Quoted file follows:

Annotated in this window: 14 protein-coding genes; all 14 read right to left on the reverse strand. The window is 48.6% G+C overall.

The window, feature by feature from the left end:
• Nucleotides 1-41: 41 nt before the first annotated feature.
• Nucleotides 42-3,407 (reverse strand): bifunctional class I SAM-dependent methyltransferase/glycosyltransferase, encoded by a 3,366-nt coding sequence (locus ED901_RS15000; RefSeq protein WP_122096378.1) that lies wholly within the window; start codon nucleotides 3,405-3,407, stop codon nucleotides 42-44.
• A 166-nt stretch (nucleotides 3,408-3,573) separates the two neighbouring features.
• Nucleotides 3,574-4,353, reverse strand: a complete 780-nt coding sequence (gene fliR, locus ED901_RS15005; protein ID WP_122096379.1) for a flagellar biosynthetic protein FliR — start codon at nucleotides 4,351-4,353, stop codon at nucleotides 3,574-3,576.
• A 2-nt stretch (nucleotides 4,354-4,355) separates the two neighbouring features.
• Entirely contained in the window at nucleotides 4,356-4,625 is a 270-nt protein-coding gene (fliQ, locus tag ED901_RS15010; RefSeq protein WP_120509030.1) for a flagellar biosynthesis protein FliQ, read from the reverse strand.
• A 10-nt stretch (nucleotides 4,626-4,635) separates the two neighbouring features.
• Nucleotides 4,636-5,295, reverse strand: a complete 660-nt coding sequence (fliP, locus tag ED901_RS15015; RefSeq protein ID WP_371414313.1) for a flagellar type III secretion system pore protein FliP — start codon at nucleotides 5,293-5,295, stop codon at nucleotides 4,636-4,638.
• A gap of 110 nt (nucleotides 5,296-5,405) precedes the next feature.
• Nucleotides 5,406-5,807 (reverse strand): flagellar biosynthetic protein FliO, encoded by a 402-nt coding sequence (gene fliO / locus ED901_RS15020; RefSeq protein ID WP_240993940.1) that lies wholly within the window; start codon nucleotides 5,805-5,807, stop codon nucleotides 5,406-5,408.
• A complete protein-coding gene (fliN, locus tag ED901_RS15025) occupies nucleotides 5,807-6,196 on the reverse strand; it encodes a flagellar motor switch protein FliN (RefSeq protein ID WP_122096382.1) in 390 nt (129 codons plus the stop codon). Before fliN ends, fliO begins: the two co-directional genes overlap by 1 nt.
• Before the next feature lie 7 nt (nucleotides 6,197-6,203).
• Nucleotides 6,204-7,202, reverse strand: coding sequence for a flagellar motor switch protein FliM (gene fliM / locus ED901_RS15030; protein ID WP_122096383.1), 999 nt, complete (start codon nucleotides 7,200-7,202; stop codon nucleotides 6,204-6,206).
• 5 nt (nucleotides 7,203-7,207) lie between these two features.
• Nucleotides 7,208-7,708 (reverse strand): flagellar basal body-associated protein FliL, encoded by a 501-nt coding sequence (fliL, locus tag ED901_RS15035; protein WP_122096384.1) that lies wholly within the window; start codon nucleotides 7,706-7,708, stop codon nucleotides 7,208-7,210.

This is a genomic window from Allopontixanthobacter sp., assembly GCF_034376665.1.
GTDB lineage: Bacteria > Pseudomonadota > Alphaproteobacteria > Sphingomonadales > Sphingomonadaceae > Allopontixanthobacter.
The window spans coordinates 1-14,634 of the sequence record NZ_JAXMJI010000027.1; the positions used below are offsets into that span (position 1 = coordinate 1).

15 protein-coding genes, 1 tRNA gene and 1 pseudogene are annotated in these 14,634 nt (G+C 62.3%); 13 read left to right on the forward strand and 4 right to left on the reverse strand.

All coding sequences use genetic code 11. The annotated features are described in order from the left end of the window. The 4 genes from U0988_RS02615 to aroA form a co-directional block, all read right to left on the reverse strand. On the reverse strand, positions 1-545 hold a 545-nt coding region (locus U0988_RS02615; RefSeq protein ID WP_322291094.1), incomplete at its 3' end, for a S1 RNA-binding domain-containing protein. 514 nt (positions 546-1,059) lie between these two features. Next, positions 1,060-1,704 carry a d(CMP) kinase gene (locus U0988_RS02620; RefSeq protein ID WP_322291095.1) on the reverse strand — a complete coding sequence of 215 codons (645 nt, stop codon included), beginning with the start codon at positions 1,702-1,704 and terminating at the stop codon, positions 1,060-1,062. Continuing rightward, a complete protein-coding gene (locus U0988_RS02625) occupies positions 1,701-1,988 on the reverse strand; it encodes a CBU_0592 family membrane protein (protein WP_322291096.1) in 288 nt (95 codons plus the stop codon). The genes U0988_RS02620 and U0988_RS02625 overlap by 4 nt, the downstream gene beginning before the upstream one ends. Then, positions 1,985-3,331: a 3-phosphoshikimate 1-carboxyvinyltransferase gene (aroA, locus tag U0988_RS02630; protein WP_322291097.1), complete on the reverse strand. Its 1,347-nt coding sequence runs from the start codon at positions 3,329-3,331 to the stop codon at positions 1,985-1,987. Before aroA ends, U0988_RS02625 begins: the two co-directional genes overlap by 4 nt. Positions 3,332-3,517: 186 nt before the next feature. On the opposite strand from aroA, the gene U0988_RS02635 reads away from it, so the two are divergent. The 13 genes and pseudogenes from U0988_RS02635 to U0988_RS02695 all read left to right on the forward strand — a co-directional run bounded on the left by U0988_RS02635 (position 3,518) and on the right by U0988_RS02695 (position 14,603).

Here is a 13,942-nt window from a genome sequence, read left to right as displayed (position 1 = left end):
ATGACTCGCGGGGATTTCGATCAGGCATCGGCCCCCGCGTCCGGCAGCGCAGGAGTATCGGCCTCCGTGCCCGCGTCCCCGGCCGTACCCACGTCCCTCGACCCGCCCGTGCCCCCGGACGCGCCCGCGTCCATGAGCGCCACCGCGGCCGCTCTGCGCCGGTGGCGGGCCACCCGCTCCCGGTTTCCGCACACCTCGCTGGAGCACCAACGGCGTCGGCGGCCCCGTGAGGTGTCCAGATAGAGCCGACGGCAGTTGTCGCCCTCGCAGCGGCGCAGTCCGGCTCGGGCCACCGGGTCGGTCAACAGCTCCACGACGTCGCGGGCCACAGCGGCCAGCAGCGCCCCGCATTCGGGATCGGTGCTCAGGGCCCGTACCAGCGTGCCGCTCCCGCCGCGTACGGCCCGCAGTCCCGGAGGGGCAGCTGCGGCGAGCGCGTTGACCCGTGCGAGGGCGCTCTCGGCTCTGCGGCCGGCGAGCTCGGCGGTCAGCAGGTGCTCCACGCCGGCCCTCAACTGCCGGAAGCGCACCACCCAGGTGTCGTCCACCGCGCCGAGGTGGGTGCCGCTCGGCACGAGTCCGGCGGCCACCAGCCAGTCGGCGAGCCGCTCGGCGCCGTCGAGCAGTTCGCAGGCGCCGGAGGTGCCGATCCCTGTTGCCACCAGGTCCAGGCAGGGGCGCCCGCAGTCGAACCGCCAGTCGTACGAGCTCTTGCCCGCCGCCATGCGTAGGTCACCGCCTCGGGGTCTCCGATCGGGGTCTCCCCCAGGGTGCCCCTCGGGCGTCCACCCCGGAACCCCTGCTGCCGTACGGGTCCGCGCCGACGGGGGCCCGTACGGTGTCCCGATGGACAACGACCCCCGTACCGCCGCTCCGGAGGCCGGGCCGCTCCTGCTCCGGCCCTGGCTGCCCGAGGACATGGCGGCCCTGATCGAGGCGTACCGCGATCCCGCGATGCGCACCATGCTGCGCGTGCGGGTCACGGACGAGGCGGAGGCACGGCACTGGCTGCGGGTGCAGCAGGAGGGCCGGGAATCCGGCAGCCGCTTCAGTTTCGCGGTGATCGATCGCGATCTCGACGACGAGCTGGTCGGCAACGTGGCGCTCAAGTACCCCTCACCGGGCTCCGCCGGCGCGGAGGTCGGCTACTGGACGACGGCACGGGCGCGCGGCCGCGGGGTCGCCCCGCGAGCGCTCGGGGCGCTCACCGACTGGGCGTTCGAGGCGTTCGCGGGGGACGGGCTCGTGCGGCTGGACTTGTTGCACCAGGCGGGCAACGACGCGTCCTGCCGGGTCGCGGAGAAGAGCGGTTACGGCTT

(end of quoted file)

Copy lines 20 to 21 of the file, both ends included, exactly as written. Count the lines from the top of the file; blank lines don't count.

The window spans coordinates 1-14,634 of the sequence record NZ_JAXMJI010000027.1; the positions used below are offsets into that span (position 1 = coordinate 1).

15 protein-coding genes, 1 tRNA gene and 1 pseudogene are annotated in these 14,634 nt (G+C 62.3%); 13 read left to right on the forward strand and 4 right to left on the reverse strand.